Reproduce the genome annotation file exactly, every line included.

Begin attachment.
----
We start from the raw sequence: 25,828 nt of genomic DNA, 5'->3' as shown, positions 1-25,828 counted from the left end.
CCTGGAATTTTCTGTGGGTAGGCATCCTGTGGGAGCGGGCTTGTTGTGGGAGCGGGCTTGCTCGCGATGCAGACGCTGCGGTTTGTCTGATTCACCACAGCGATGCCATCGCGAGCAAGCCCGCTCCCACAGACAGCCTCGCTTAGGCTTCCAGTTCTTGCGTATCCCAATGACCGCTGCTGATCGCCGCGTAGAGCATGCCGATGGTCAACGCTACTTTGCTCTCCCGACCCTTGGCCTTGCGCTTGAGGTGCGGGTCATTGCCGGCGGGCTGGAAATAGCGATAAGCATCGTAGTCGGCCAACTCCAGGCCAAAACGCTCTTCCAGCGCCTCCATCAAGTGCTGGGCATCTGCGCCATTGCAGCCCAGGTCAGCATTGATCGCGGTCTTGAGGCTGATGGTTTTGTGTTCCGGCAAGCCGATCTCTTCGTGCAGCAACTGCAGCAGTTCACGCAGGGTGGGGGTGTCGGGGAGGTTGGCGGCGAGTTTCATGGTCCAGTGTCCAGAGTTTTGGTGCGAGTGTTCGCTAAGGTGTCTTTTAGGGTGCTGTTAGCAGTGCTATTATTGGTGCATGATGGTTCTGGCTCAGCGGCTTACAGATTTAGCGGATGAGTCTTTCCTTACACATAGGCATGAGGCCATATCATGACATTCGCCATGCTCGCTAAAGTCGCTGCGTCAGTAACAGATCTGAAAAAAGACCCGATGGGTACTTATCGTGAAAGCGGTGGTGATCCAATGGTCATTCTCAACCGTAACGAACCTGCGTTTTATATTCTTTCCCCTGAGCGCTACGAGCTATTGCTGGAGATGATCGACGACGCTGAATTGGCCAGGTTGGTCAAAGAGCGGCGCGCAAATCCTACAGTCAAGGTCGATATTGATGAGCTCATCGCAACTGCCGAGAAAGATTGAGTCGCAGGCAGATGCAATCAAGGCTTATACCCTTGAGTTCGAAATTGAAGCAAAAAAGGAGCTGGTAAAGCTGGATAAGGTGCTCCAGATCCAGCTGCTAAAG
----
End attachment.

We start from the raw sequence: 25,828 nt of genomic DNA, 5'->3' as shown, positions 1-25,828 counted from the left end.
CCTGGAATTTTCTGTGGGTAGGCATCCTGTGGGAGCGGGCTTGTTGTGGGAGCGGGCTTGCTCGCGATGCAGACGCTGCGGTTTGTCTGATTCACCACAGCGATGCCATCGCGAGCAAGCCCGCTCCCACAGACAGCCTCGCTTAGGCTTCCAGTTCTTGCGTATCCCAATGACCGCTGCTGATCGCCGCGTAGAGCATGCCGATGGTCAACGCTACTTTGCTCTCCCGACCCTTGGCCTTGCGCTTGAGGTGCGGGTCATTGCCGGCGGGCTGGAAATAGCGATAAGCATCGTAGTCGGCCAACTCCAGGCCAAAACGCTCTTCCAGCGCCTCCATCAAGTGCTGGGCATCTGCGCCATTGCAGCCCAGGTCAGCATTGATCGCGGTCTTGAGGCTGATGGTTTTGTGTTCCGGCAAGCCGATCTCTTCGTGCAGCAACTGCAGCAGTTCACGCAGGGTGGGGGTGTCGGGGAGGTTGGCGGCGAGTTTCATGGTCCAGTGTCCAGAGTTTTGGTGCGAGTGTTCGCTAAGGTGTCTTTTAGGGTGCTGTTAGCAGTGCTATTATTGGTGCATGATGGTTCTGGCTCAGCGGCTTACAGATTTAGCGGATGAGTCTTTCCTTACACATAGGCATGAGGCCATATCATGACATTCGCCATGCTCGCTAAAGTCGCTGCGTCAGTAACAGATCTGAAAAAAGACCCGATGGGTACTTATCGTGAAAGCGGTGGTGATCCAATGGTCATTCTCAACCGTAACGAACCTGCGTTTTATATTCTTTCCCCTGAGCGCTACGAGCTATTGCTGGAGATGATCGACGACGCTGAATTGGCCAGGTTGGTCAAAGAGCGGCGCGCAAATCCTACAGTCAAGGTCGATATTGATGAGCTCATCGCAACTGCCGAGAAAGATTGAGTCGCAGGCAGATGCAATCAAGGCTTATACCCTTGAGTTCGAAATTGAAGCAAAAAAGGAGCTGGTAAAGCTGGATAAGGTGCTCCAGATCCAGCTGCTAAAG